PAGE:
The High Court of Justice, in the recent case of Protasov v Derev, determined that there was no basis for a provisional freezing order to continue after recognition of foreign bankruptcy proceedings under the UNICTRAL Model Law on Cross-Border Insolvency (the Model Law) as implemented in England & Wales by the Cross-Border Insolvency Regulations 2006.
Mr Derev, was declared bankrupt in Russia in July 2019 and Mr Protasov was appointed his bankruptcy manager.
Mr Derev relocated to London, where he had significant assets, shortly before the bankruptcy order was made. Upon his appointment, Mr Protasov applied to the High Court of Justice in England and Wales for recognition of the Russian bankruptcy as foreign main proceedings under Article 17 of the Model Law and the application was listed for a hearing in December 2020.
In the meantime, due to a risk of the assets being dissipated by the bankrupt, Mr Protasov successfully applied for a provisional freezing order which was awarded by Zacaroli J pursuant to Articles 19(1)(c) and 21(1)(c) of the Model Law, provisionally suspending the bankrupt's rights to deal with his assets worldwide .
When the recognition order was subsequently made on 1 December 2020, the Court had to decide whether the freezing order should continue.
The parties' positions
Mr Protasov sought that the freezing order should continue due to the bankrupt's conduct and a continuing risk of interference with the bankruptcy assets. In particular, he was concerned that the bankrupt had failed to disclose significant assets, such as various loans owed to him, or to deliver up luxury watches to the bankruptcy manager. He argued that the Court had jurisdiction to allow the freezing order to continue under (i) the extension to section 25 of the Civil Jurisdiction and Judgments Act 1982 in the Civil Jurisdiction and Judgments Act 1982 (Interim Relief) Order 1997 and (ii) Article 21(1)(g) of the Model Law combined with section 37 of the Senior Courts Act 1981.
The bankrupt said that even if the Court had jurisdiction to make the order sought, it should not exercise it. He argued that freezing orders are not typically used in bankruptcy proceedings and there are other means by which a trustee in bankruptcy (or his foreign equivalent) could achieve the same result.
The matter came before Mr Justice Adam Johnson on 24 February 2021
- Section 25 of the Civil Jurisdiction and Judgments Act 1982
The Court agreed that section 25 had been extended to cover insolvency proceedings but found that it was not relevant in the present case where an interim relief was sought to be continued by the bankruptcy manager against the debtor. Pursuant to the decision in ETI International NV v Republic of Olivia, the foreign proceedings had to be substantive proceedings. The Court held that in this context substantive proceedings meant a type of proceedings concerned with the vindication of private law rights, and was not satisfied that the foreign proceedings, which under Article 2 of the Model Law are defined as “collective judicial or administrative proceedings…for the purpose of reorganisation or liquidation”, met the criteria.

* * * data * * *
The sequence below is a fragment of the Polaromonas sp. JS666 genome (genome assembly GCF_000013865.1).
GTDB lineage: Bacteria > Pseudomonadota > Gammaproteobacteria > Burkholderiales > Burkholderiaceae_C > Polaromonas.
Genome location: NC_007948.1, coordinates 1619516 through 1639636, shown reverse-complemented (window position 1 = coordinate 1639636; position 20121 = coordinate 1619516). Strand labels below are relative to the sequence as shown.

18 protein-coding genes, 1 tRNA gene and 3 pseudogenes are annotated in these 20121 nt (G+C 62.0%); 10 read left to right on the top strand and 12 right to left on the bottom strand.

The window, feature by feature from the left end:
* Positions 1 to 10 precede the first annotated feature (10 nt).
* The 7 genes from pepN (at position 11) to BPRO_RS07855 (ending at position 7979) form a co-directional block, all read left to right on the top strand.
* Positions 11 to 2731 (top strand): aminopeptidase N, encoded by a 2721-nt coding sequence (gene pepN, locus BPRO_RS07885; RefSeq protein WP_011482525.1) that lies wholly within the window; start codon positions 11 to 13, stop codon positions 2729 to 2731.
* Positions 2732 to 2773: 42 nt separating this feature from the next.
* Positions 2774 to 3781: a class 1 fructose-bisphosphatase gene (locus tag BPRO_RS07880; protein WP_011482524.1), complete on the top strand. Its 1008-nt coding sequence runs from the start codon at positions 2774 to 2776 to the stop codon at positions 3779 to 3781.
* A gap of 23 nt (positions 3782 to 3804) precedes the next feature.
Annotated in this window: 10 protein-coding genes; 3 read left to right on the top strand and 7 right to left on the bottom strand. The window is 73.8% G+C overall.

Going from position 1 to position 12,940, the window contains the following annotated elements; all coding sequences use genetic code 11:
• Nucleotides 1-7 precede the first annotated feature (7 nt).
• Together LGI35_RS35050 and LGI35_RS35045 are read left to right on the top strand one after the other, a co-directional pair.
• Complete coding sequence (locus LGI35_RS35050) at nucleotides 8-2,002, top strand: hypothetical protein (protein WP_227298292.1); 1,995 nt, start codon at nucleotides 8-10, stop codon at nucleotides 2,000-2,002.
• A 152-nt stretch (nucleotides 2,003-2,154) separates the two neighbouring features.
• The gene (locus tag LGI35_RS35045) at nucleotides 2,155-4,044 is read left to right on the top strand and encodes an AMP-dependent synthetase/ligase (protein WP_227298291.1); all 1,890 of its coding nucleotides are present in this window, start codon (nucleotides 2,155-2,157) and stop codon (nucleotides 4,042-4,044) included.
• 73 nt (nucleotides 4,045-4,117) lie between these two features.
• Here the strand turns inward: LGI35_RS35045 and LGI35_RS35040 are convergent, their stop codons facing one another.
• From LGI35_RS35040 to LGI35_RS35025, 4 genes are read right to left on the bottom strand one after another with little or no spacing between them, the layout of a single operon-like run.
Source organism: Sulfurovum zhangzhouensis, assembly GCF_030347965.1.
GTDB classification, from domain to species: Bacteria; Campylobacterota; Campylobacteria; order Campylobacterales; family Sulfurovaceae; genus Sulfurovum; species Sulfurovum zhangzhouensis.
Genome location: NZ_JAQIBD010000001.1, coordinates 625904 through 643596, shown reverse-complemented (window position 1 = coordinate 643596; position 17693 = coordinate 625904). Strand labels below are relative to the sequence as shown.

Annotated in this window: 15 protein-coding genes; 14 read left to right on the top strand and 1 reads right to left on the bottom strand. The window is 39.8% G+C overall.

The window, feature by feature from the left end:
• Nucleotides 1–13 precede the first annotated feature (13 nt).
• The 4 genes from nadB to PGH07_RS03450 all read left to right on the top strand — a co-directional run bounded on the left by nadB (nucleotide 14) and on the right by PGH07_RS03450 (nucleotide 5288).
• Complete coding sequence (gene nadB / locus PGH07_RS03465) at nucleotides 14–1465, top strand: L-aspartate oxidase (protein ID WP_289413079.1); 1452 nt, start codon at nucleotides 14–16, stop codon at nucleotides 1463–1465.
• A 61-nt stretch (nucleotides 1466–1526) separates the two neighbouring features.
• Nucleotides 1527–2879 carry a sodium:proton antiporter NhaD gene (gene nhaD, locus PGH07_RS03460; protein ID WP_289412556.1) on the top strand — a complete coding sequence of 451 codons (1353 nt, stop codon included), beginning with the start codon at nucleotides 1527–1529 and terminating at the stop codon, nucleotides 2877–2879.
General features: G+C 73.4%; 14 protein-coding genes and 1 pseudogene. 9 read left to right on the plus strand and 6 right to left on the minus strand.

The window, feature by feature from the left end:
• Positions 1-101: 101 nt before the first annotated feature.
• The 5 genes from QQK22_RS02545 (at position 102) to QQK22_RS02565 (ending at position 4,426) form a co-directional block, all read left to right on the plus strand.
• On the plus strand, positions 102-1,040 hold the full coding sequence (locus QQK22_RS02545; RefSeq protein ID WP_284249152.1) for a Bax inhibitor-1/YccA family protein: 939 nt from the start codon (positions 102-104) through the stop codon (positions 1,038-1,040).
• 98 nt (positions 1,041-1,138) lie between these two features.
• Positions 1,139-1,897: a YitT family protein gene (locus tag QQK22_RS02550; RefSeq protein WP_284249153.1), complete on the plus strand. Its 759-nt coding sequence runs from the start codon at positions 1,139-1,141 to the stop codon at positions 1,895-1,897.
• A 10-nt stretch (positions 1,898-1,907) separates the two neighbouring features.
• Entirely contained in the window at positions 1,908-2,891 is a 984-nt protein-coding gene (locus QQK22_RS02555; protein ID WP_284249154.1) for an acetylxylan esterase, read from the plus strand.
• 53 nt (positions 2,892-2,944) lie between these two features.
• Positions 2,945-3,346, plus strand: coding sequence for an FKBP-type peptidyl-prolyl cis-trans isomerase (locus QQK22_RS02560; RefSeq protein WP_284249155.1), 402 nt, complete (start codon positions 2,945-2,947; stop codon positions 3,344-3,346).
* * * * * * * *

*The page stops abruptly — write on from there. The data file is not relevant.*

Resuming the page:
- Article 21(1)(g) the Model Law (read in conjunction with Section 37 of the Senior Court Acts 1981
The judge held that as Mr Derev was based in London, it had a strict jurisdiction to make the order sought, but determined that it would not be appropriate to do so in this matter.
The parties were able to identify only one case, Raithatha v Williamson, where a freezing order had been made against a bankrupt. That case, however, concerned the bankrupt's future assets under a pensions scheme and the freezing injunction was required to prevent the bankrupt from realising those benefits until the outcome of the trustee in bankruptcy's application to claim them under an income payments order.
- Extension of interim relief under the Model Law
Noting that Article 19(2) provides that any interim relief expires when the application for recognition is decided unless expressly extended under Article 21(f), the Court went on to consider whether it would be appropriate to extend the freezing order in this case.
The Court noted that pursuant to Article 20(1)(c), upon recognition of foreign proceedings, the bankrupt's rights to deal with any of his assets are suspended. According to Article 20(2)(a) and (b) the scope and effect of the suspension is the same as if the bankruptcy order had been made under the Insolvency Act 1986 (IA 1986) and is subject to the same court's powers, prohibitions, limitations and conditions as would apply under English law. The Court, in particular, mentioned the fact that, under IA 1986:
- the bankrupt has no control over his assets (section 306),
- a trustee in bankruptcy has broad powers over the bankrupt and his assets (for example, section 366)
- and the whole process is under the general control of the court (section 363) which has a power to order the arrest of a bankrupt (section 364).
The Court held that, when the recognition order was made, the provisional suspension under the freezing order was superseded by a permanent suspension of the bankrupt’s rights by way of Article 20(1) and Article 20(2) of the Model Law. There was therefore no reason for the freezing order to be extended.
This decision demonstrates that the courts will prefer to adhere to the standard practice than to set a new precedent unnecessarily – particularly given that the bankruptcy regime in England & Wales is so well established as a means of taking control of assets in the bankruptcy estate. This decision highlights certainty and predictability of the English legal system, which incidentally are often reasons for choosing English law as the governing law of various commercial contracts.